roman catholic church
Now the Church of England’s trainee clergy are being offered help to understand Cranmer’s more obscure prose through a publication of a glossary. All first-year ordinands – the trainee priests studying at theological colleges – are to be given a copy of the guide together with a free copy of the Book of Common Prayer, an English-language product of the 16th-century break between England and the Roman Catholic Church, where Latin ruled.
What is Star Wars? For the first decade or so after George Lucas made what would come to be known as Episode IV, which celebrates its 40th anniversary this year, the answer to that question was easy: Star Wars was whatever Lucas said it was.
Amid ceremonies this year marking the 500th anniversary of the Reformation, one of Protestantism’s leading branches has officially said it now agrees with the Vatican on the main issue at the root of its split from the Roman Catholic Church half a millennium ago.
The fact that none of the five are Italian, and none hold Vatican positions, underscores Francis' conviction that the Church is a global institution that should become increasingly less Italian-centric.
Ireland metaphorically barred the door on the church’s influence on public policy when citizens voted overwhelmingly for the legalization of gay marriage in 2015, making it the first country in the world to do so by national referendum. Now some devout Catholics fear that door may be locked after a Citizens’ Assembly — a deliberative body of people randomly selected from across the country — recently recommended liberal changes to Ireland’s abortion laws.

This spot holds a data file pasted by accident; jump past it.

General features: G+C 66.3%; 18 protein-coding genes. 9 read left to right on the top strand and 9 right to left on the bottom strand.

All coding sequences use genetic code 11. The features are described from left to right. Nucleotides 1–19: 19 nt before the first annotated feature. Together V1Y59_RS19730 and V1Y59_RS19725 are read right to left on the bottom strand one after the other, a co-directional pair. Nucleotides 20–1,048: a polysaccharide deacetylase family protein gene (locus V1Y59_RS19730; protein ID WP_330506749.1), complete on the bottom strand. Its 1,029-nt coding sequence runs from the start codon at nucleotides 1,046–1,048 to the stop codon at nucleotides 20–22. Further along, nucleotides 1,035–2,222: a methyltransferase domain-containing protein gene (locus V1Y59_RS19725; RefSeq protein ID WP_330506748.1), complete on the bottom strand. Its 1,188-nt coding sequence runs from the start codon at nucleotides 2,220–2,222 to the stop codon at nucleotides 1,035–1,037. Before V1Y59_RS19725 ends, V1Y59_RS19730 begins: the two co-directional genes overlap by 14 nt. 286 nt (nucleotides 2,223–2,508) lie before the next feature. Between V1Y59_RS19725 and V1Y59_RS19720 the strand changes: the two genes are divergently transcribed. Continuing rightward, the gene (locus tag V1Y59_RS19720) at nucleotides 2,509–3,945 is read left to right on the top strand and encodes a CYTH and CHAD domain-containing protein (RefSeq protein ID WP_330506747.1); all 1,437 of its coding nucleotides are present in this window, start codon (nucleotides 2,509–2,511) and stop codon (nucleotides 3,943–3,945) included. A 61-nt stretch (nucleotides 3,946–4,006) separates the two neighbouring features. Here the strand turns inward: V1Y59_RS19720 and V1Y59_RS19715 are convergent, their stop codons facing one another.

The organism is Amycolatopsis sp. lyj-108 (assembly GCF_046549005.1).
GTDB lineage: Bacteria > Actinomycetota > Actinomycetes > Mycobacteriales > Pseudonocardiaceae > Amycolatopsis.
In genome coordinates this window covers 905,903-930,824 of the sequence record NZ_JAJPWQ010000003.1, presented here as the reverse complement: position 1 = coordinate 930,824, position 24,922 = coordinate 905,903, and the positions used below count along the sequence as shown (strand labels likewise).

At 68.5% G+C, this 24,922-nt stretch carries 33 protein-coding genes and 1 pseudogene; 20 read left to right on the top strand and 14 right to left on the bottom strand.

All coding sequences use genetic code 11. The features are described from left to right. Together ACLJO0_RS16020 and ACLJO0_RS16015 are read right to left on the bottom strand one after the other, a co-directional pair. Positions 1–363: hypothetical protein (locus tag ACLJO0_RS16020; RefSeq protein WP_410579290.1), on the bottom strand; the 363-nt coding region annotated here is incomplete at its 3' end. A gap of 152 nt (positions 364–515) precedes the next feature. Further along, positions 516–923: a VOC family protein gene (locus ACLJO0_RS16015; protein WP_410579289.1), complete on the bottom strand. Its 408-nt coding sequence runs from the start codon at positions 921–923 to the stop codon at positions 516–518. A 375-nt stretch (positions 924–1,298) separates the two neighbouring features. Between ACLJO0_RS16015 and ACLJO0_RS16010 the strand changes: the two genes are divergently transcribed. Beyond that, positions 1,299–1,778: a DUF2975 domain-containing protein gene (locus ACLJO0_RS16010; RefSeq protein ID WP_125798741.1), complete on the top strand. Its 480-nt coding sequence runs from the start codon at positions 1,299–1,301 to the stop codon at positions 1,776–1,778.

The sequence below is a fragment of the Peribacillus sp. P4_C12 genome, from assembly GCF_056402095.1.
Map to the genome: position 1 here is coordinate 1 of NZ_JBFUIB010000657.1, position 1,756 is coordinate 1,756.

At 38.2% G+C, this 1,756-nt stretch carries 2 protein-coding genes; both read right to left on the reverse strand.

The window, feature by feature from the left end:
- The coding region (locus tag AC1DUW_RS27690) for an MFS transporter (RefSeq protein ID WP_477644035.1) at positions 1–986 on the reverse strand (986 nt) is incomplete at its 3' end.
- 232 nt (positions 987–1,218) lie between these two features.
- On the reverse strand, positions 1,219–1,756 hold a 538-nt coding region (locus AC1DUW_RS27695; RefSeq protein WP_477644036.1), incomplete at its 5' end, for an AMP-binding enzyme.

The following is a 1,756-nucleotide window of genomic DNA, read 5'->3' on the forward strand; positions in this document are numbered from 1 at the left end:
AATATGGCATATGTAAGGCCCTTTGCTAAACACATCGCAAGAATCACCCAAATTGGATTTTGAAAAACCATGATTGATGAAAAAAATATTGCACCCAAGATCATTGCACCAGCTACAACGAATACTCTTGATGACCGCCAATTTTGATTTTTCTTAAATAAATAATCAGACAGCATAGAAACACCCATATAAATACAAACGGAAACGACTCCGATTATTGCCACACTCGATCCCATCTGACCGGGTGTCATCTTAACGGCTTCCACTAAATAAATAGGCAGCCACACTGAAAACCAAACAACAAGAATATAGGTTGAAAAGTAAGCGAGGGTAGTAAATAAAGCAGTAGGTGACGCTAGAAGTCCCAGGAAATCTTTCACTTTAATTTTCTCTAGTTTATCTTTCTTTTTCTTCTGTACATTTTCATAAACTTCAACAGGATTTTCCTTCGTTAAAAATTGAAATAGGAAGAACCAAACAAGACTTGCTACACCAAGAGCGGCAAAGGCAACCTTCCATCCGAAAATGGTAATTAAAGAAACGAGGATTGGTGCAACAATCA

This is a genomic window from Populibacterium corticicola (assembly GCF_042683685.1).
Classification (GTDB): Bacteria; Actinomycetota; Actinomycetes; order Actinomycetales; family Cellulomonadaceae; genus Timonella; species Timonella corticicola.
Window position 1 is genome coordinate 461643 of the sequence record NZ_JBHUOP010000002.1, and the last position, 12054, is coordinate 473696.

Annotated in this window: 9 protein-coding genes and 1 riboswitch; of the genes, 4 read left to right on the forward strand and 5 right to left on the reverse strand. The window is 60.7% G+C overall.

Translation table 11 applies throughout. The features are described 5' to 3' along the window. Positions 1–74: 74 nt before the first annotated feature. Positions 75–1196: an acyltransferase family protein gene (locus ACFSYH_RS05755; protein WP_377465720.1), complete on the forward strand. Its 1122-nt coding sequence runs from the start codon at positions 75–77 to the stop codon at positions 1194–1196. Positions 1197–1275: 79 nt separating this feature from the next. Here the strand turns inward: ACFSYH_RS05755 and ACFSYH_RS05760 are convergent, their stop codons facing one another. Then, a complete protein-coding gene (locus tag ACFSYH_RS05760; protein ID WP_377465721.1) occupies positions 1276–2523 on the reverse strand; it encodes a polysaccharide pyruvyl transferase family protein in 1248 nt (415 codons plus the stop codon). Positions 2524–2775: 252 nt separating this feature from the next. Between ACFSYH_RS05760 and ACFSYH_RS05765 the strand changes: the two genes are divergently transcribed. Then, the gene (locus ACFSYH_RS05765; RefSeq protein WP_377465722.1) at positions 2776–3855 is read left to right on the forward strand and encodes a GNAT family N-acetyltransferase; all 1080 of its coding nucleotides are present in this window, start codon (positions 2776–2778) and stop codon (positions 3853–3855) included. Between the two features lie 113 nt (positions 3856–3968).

As the seminary said in announcing the award, Keller “is widely known as an innovative theologian and church leader, well-published author, and catalyst for urban mission in major cities around the world.”
But Keller is also a leader in the Presbyterian Church in America, or PCA, which is the more conservative wing of U.S. Presbyterianism and does not permit the ordination of women or LGBTQ people.
Just as the single session on homosexuality at this Vatican-approved meeting of Catholic families was to begin on Sept. 24, a conference official took the stage in the main hall, capable of seating at least 10,000, and announced the location had been moved.
Thousands of people got up and made their way up one floor to another room capable of seating only about 1,000. Hundreds of others were turned away, the doors shut on them by convention center officials citing fire code regulations.
Italy reacted with disgust last week to the lavish funeral procession held for alleged Mafia boss Vittorio Casamonica, including a gilded horse-drawn carriage procession, rose petals dropped from a helicopter, and the “Godfather” movie soundtrack.
Now the Roman Catholic Church is grappling with its role in the extravagant funeral as it wrestles with how it might continue to offer the sacraments to members of crime syndicates without appearing to condone their lifestyles.
During the Aug. 20 funeral, the walls of Rome’s San Giovanni Bosco Catholic Church were adorned with posters, reading “King of Rome” and “You have conquered Rome, now you will conquer heaven.”